Until recently, the sustainability of a greenhouse plant nutrition program wasn’t really much of an issue.
“Looking back 10 or 15 years, I think growers related the concept of ‘sustainable’ to ‘organic.’ At the time, organic production was so difficult and had so many regulations, no one really wanted any part of it,” says Janet Curry, National Key Accounts Manager for Daniels Plant Food.
But that’s no longer the case.
Whether it’s pressure from big retail customers, pull-through interest from consumers, a better understanding of sustainable practices, or just a desire to “do something for the environment,” organic and sustainable plant nutrition programs seem to be on the rise in greenhouses across the country.
“With better education and some new products coming on the market, growers have gradually realized it’s attainable. I think we now see growers really looking for ways to grow sustainably,” Curry says.
Kimberly Williams, Kansas State University Professor of Floriculture, says she has seen the trend among the growers she works with, too. “I think there’s been sort of a plateau over the past year–maybe with the economic pinch there’s a little less push toward being certified as organic or even as a sustainable producer. But I would say the number is getting toward 25 to 30 percent in my region.”
While growers are moving to sustainable fertilizers for a number of different reasons, a consistent benefit across the board seems to be the marketing message the products provide, Curry adds.
“As an industry we take such a big hit over plastic, it’s nice to be able to tell your customers, ‘I’m using fewer chemicals. I’m using a natural fertilizer.’ It’s a great marketing tool,” she says.
Organics Don’t Work The Same Way
As organic fertilizers and practices have improved, many growers have been able to achieve the same quality results as they do in conventional nutrition programs. But while the results may be similar, it’s critical to understand that the process to achieve them may be completely different than what you’re used to.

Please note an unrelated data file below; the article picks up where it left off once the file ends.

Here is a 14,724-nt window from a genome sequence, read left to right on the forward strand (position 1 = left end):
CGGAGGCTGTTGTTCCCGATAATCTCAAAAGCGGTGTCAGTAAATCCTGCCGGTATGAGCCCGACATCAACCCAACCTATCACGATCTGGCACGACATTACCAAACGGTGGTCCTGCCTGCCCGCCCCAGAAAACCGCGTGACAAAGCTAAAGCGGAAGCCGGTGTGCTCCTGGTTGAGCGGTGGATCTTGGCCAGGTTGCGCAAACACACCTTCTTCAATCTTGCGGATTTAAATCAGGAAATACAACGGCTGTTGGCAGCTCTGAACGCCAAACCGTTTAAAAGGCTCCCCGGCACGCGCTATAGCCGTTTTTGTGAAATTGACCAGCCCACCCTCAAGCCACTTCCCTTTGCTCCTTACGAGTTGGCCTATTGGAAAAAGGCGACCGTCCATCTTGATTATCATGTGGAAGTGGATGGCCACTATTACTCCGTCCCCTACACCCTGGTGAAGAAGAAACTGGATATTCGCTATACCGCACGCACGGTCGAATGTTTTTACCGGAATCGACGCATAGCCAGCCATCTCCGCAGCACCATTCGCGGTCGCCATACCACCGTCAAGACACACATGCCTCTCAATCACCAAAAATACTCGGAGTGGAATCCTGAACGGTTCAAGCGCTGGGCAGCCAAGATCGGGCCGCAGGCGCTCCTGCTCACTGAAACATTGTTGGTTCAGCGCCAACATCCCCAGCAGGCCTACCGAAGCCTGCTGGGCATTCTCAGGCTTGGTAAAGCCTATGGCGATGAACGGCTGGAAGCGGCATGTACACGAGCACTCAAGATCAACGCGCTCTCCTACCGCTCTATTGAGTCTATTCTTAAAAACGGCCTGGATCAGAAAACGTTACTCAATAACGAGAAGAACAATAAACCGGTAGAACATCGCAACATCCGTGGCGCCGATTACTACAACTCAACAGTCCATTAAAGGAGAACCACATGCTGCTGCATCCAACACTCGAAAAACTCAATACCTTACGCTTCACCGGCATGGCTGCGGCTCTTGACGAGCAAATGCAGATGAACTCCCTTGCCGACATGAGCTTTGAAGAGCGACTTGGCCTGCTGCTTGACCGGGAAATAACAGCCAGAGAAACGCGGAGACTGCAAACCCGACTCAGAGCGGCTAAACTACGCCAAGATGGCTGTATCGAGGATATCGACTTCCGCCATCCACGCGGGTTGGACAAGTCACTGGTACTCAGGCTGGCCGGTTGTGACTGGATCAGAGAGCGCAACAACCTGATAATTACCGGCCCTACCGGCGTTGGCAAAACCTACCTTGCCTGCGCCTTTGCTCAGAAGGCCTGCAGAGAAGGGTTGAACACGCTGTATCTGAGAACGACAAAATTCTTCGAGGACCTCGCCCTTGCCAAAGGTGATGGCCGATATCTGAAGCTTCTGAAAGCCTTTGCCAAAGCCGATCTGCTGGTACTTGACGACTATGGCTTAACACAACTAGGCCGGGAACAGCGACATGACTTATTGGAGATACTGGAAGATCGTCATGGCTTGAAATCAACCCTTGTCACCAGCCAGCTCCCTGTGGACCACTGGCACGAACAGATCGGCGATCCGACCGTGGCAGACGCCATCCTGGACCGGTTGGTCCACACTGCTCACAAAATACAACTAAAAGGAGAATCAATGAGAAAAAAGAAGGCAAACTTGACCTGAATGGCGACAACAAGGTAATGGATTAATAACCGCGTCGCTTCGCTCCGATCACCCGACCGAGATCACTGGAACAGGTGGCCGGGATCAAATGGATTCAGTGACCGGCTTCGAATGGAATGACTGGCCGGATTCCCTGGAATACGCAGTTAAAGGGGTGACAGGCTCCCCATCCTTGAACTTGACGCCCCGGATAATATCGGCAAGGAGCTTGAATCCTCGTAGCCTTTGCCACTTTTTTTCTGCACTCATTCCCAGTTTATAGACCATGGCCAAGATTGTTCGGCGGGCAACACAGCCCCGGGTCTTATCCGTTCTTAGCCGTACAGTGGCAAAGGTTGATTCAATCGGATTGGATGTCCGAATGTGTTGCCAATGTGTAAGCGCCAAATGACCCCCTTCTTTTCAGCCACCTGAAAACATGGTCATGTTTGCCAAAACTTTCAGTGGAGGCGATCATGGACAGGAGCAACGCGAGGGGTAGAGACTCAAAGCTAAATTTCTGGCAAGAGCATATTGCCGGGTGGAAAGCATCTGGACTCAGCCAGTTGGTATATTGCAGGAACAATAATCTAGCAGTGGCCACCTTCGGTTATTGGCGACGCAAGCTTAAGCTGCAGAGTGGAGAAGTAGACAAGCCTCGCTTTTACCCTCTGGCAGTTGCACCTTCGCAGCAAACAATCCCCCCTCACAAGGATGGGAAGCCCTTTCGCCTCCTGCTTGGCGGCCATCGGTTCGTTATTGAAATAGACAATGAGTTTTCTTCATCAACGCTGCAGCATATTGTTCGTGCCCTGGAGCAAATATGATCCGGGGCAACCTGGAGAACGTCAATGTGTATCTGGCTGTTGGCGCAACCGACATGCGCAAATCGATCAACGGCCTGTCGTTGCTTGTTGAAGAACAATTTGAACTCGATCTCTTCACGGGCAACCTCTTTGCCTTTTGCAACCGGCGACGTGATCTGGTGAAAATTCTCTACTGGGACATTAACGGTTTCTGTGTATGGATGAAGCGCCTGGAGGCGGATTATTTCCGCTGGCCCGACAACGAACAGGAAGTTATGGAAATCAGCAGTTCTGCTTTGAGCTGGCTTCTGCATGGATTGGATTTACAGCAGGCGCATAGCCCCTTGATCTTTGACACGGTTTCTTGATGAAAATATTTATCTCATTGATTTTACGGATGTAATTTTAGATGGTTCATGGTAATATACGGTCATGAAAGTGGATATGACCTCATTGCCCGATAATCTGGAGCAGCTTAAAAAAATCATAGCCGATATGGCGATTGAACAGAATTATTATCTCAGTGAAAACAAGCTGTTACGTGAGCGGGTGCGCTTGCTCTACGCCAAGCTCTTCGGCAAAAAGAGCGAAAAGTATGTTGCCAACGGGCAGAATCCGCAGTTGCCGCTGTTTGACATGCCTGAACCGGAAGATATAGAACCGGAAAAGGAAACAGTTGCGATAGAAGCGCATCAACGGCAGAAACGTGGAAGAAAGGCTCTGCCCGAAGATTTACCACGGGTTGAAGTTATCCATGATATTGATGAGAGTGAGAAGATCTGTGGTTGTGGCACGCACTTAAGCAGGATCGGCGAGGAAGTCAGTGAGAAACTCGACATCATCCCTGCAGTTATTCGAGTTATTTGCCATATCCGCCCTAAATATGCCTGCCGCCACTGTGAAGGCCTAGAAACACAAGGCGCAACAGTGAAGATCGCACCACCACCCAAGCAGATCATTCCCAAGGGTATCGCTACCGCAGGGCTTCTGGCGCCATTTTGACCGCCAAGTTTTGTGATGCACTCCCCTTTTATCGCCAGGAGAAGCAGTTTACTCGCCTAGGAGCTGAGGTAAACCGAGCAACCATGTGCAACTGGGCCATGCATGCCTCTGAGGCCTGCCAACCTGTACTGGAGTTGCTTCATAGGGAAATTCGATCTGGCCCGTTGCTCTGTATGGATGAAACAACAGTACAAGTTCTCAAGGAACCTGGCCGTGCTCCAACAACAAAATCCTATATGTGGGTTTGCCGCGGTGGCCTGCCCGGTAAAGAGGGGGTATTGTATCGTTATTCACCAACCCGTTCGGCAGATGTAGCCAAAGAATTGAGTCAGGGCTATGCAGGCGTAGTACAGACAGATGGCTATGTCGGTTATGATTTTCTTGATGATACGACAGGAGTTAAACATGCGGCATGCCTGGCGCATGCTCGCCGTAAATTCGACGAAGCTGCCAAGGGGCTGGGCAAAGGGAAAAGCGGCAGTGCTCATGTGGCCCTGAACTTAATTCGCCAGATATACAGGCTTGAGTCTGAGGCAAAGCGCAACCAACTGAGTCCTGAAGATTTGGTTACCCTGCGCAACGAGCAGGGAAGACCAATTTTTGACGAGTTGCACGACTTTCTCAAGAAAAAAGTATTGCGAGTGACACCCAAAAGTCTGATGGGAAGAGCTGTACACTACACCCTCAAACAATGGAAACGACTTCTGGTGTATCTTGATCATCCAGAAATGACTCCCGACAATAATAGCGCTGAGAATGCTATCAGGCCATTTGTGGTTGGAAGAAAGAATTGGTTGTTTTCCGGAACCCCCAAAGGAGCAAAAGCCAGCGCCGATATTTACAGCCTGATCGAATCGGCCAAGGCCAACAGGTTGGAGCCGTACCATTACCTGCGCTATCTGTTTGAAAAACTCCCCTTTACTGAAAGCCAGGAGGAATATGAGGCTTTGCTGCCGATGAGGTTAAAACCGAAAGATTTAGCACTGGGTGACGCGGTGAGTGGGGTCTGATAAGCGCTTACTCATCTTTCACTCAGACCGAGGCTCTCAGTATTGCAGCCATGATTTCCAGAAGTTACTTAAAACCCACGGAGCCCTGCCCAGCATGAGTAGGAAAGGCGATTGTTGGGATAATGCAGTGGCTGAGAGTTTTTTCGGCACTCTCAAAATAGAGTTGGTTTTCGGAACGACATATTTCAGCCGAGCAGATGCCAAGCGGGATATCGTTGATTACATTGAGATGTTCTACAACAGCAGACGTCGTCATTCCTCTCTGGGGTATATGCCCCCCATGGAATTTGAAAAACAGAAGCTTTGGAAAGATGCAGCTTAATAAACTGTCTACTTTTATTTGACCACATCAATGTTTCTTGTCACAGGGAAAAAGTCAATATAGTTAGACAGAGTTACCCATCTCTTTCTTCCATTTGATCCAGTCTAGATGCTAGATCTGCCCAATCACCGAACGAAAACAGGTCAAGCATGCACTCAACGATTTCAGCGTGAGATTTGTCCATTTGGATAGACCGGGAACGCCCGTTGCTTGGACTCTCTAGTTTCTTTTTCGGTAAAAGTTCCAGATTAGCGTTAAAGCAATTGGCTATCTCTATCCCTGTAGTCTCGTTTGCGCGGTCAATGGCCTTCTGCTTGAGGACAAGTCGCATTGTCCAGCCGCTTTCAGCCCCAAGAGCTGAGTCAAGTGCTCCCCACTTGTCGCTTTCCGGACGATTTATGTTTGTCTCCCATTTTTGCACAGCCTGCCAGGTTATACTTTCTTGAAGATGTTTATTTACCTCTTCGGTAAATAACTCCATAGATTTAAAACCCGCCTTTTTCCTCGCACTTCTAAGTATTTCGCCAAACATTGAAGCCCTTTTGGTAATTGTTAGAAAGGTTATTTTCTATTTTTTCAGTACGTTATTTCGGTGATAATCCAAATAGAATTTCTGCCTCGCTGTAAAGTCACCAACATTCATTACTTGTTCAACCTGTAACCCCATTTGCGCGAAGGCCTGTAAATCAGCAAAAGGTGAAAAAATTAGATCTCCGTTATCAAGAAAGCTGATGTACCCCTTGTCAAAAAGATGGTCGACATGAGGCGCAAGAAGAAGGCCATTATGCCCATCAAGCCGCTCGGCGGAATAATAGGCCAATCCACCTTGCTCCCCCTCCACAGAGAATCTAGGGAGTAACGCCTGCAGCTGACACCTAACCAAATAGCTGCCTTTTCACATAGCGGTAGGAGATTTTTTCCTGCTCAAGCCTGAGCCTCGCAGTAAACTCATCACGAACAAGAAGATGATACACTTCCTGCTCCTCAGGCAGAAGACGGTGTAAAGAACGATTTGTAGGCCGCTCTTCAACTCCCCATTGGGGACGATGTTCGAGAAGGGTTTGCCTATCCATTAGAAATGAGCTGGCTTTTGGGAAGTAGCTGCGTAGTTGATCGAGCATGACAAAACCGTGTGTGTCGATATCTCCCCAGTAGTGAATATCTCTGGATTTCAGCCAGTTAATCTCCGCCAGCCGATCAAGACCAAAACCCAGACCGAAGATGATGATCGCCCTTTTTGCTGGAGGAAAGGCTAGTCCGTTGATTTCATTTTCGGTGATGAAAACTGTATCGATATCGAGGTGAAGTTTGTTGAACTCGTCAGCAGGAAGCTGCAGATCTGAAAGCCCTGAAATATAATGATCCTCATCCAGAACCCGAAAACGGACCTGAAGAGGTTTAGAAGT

“There are many different organic fertilizers on the market, and they simply don’t respond in the same way inorganic fertilizers do. There’s a lot more variability in how an individual fertilizer is going to impact the nutrient management program for different growers,” Williams says. “We don’t really have definitive standards to manage nutrition when they are used.”
With an inorganic fertilizer, effects on the plant are generally predictable and consistent. “For example, with a traditional fertilizer, growers know what’s going to happen to the root pH, and what the salt level of the root medium should be for different crops,” Williams says.
Organic fertilizers, on the other hand, often rely on microbial activity to break down organic compounds and make the nutrients available for plant uptake. Different organic fertilizers have different rates of mineral breakdown and nutrient availability depending on various external factors, such as temperature.
There are often extra salts and other “stuff” in organic fertilizers in addition to the nutrients, Williams cautions. Those salts can build up over time and become a problem.
Another issue to keep in mind is that specific products sometimes have counterintuitive effects on the crop.
“Daniels’ organic product works almost opposite of everything we learned in school about synthetic fertilizers,” Curry says. “With synthetics, if you want your crop not to stretch in cool, cloudy conditions, you cut the feed back. With Daniels, you can actually increase that feed rate and the plant will stay compact.”
Adjust Your System
While the idea of trying to manage through these challenges might seem daunting, Williams says sustainable fertilizers can fit relatively smoothly into a nutrition program–once you understand how they work in your specific production system.
“I recommend starting small,” Williams says. “Keep everything else the same, but change the fertilizer for the plants on one bench and monitor the nutrition, the pH and the EC. It takes a lot of time and effort, but do a weekly or every-two-week check of the pH and EC of the crop to see how the new fertilizer is changing those factors.”
The baseline for comparisons is your experience with traditional fertilizer programs. By monitoring EC, for example, you’ll be able to see if the organic fertilizer is causing a salt build up in comparison to the fertilizer your more familiar with.
But even these proven measurement benchmarks require some adjustment when moving to a sustainable fertilizer program.
“It’s a little more difficult to use pH and EC as decision-making tools with organic fertilizers because we’re not as sure about what the fertilizer is going to do. With inorganics, we have the ability to make whatever combination we want. It just takes a little more care to figure out how these organic formulations, which don’t tend to be as balanced as inorganic fertilizers,” Williams says. “But if you start collecting that information over time, you’re going to know what it will do in your production system.”